creative ramblings & reverie

Friday, October 29, 2010

Writing Spaces

Detail of the portrait of a young woman (so-called Sappho) with writing pen and wax tablets.  The net in her hair is made of golden threads and typical for the fashion of the Neronian period. Roman fresco from Regio VI (insula occidentalis) in Pompeii.
Museo Archeologico Nazionale (Naples)

image:  WolfgangRieger

I Am a Lady Novelist

(with apologies to Gilbert and Sullivan!)

I am a lady novelist,
so your story for my mill is grist
(and especially any seamy tryst—
all the details of your being kissed!).

When making notes I love a list
though it causes me a tired wrist.
I’d rather not reboot my disk
but Google the mythic basilisk.

Like an Egyptian archaeologist
I really really must insist
that the hieroglyphics of an obelisk
be rendered so I get the gist.

And like a gerontologist
I consider old folks in something of a mist
(or those entirely gone ‘round the twist).
I’m sometimes poised like a metallurgist
quite eagerly above a schist.

I am an awful fabulist!
My words are sometimes falsely lisped,
my spokes as silvery as a trick cyclist’s,
and when I’m in the mood be sure I’ll play you
    a mean game of Whist.

I am I am a lady novelist—
Oh isn’t it just mahvelous!


Friday, October 22, 2010

Writing Spaces

What better place to write than at one of Bonnard's appealing tables, indoors or out?

image:  Pierre Bonnard

Quiet, Three

I'm still thinking about what quiet is and does, and came up with the following snippets of quiet things, maybe to develop into longer poems or pieces (like two I've written for submission).
* Under the small octagonal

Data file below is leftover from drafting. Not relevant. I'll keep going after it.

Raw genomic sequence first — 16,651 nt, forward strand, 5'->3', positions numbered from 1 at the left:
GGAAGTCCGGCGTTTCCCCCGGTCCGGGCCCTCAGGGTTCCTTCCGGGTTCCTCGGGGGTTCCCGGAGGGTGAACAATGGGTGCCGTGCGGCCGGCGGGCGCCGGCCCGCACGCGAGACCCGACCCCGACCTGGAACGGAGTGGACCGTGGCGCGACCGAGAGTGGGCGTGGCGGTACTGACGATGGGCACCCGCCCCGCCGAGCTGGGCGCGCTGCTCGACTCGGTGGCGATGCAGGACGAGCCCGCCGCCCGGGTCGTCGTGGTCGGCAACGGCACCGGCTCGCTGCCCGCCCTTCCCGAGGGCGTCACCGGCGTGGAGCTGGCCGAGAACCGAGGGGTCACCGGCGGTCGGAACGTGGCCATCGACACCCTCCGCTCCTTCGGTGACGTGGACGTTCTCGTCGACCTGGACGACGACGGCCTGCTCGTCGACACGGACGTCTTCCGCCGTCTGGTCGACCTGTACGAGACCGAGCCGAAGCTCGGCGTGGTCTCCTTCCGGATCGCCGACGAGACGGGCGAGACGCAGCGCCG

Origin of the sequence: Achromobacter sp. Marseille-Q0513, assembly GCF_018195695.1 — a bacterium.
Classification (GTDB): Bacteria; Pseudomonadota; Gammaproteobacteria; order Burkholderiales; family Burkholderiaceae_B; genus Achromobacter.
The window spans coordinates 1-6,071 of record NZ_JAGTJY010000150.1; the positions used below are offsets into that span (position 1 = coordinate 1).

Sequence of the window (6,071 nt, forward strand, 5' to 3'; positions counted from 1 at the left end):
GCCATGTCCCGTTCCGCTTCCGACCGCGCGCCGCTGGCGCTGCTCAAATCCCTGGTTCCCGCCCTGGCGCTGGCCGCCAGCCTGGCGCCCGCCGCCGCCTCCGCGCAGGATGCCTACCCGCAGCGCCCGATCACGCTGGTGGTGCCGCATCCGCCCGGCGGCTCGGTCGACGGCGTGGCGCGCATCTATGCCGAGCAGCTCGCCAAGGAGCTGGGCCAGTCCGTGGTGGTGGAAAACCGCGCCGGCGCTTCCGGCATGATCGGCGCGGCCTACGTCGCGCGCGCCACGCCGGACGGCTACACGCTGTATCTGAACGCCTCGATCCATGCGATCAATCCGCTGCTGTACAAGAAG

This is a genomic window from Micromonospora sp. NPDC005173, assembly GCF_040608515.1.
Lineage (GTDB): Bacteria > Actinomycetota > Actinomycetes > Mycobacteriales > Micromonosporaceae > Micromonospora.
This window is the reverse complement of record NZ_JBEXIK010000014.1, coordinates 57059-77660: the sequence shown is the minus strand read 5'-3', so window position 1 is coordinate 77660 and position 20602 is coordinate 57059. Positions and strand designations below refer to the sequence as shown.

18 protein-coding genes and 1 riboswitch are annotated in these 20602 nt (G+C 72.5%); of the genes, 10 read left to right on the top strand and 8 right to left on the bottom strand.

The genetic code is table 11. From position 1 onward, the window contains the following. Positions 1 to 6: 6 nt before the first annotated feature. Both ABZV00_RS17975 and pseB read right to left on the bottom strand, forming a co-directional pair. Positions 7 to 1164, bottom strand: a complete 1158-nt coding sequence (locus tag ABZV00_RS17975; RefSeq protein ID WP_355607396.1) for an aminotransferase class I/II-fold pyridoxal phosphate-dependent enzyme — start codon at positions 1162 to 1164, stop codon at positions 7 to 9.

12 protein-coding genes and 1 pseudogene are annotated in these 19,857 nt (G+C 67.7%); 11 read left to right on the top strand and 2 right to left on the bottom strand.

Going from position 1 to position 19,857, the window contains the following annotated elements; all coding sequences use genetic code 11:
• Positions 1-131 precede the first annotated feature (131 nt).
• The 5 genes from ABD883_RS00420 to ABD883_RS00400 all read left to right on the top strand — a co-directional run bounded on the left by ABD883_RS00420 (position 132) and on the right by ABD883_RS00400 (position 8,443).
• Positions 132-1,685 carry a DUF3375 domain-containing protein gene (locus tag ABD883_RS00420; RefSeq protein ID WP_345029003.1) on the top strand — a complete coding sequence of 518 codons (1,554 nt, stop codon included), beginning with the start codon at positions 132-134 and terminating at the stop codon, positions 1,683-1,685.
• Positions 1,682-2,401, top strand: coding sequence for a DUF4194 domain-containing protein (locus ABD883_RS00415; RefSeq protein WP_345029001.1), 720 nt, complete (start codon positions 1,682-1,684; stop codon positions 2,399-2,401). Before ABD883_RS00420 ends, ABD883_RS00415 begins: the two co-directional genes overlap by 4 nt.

window, my fossil fish—

* The song I never played
those thirty years ago,
for Baccalaureate one May
evening, a hush of lilacs
through the open doorway
of the white adobe church—

* The mute piano, travelling up
a flight of stairs and down again,

as in Venice somehow
a grand piano rose, majestically,
as the specter of some great
flapping prehistoric bird, above
the dark waters of an unlit canal—

* The graceful bowl
of the small Roman spoon
found in the muddy ground
among cow bones—

* Petroglyphs at Tsankawi,
talking among themselves
of the old ones, high up above
on their wind-sheltered
rock faces—

* Tennis on a red clay court
in northern Italy, with autumn 

coming on, while

in the village, just outside
the convent walls,
some nuns are washing greens—

* Camping in Holy Ghost Canyon

nearly a half a century ago—


Friday, October 15, 2010

Writing Spaces

John Keats House, Hampstead Heath, London.  The poet's spirit seems to be there still.  It helped to have seen Bright Star, to know how he was, there, what the house held of him.

image:  John Feneron, Keats House

The Household Spirit

That tranquil spirit does not live here
anymore.  The one I’d come to call
friend, self, has moved on, disenchanted.

I stand scowling over wet lettuces,
chop pithy forest mushrooms,
knead bread of honey and whole wheat,
but she’s not here at my shoulder
exclaiming over the texture and smell,
the fat squat handful of the loaves.

She’s not dancing about the room
in fuzzy gigantic slippers,
sticking a finger when I'm not looking
into the bowl.  Inquisitive, exquisite,
finding a poem in every recipe,

sketching cats or low lazy hills
in the dust on every other bookshelf—
happy, well-rounded shapes,
leaving her silver rings
her gypsy bangles in each glass.

She was absent-minded, dear—
now only absent.  She has gone
to live in someone else’s house.
Perhaps they have a parakeet,